I dunno how I felt about that ending. I’m gonna leave it up to you to decide.
I liked the narrative’s delivery structure though. It wasn’t written in traditional chapter style. Everything is split into chunks of titled sequences, most shorter than usual chapter length, but still containing one to three scenes within. Further down the book, the scenes get shorter, making it a quick and pacy read. It sort of freshened the reading experience for me, breaking away from the more rigid chapter system. Different. I like different.
First thing most people think upon hearing Jurassic Park is flesh-eating dinosaurs, horror and gore. Reading the book, though, I see that Jurassic Park is about much more. Under all that fun of running around with dinosaurs, there are stern critiques of science. Of the commercialization of scientific advances and the ungodly mix of scientific advancements and capitalist consumerism. Science for money.
The mathematician, Ian Malcolm, was cast in his role almost primarily as the “voice of the author” in critiquing everything Jurassic Park stood for. He constantly hammered the benefactor, John Hammond–using complex fractals and chaos theory–with reasons why he didn’t expect the park to work. That nature wasn’t meant to be tampered with or brought under control. That part of nature’s balance was its freedom, its chaos. That keeping such nature controlled was in its own way, an imbalance.
Equilibrium from chaos. I loved that.
There’s this thing Crichton did where he plugged in charts, tables and computer data into the novel, changing the face of fiction as we know it. Of course this data was relevant to the story, and of course he could’ve simply described it instead, but he did it anyway. And because this is odd in fiction, it threw me off at first, then just as quickly, drew me again. I think it goes to teach a key point here: there are no rules. In writing, one has to just do what works, what lends itself to whatever one’s writing. Forget about how Achebe did it, forget about how Stephen King did it; if it works, do it!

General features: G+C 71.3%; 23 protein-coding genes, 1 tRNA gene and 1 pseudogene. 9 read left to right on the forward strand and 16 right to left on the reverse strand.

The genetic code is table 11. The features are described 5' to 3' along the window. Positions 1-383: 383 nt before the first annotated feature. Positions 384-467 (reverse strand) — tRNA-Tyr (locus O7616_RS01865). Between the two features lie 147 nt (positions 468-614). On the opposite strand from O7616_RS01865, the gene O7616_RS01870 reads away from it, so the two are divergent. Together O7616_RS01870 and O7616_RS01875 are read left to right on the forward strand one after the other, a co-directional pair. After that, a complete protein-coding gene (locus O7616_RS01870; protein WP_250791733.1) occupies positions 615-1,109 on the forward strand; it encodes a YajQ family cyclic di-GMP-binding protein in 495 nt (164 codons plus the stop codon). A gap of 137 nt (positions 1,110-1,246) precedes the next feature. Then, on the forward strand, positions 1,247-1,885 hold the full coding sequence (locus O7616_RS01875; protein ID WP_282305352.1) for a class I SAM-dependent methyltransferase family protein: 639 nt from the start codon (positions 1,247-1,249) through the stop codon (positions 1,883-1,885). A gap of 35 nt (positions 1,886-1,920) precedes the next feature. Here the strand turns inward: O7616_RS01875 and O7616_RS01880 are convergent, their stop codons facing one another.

I’d say I like Jurassic Park as a book. The story is strong and the premise is fresh. The research is also rock solid; this guy knows what the hell he’s talking about. So, is it a great book? Maybe. Will I recommend it to you? Yes, if you wanna take a break from slow, boggy literature and hit a drag of something fast, pacy. If you’re also on the “Humanity Over Science” bandwagon, aha, there you go.
WHERE YOU CAN GET IT
As my gift for the month (Valentine did not pass you by after all, ehn?), I’m gonna give you a couple of places where you stand a good chance of getting this book (in Nigeria, of course). Emphasis on could. Before you go there and say, “Suyi said you people have it.” Mba.
Also, I’m going to be doing this every month onwards. Don’t you just love me? 🙂
- Amazon (paperback and kindle): For you people that the exchange rate isn’t biting.
- Ake Festival Bookshop, Abeokuta, Ogun State: This is where I got mine. The next festival is in November 2016. If your name is Patience, this one’s for you.
- Patabah Bookshop, Adeniran Ogunsanya Shopping Mall, Surulere: I saw it here once, during a visit.
- The Hub, The Palms, Lekki: Their books usually come in seasons. If they don’t have it now, they usually won’t for a long time coming.
- Amab Books, Minna, Niger State (@amabbooks): These guys deliver book orders to your doorstep, wherever you are in Nigeria. This would work best for those not in Lagos.
These are the avenues I know for now. If you’ve got any more, kindly drop ‘em in the comments.
In March, we take a trip back to Nigeria. THE BOOK OF PHOENIX by Nnedi Okorafor is next on A Year of Books.
See yer then!
Suyi Davies Okungbowa
Words Are Work … and fun too!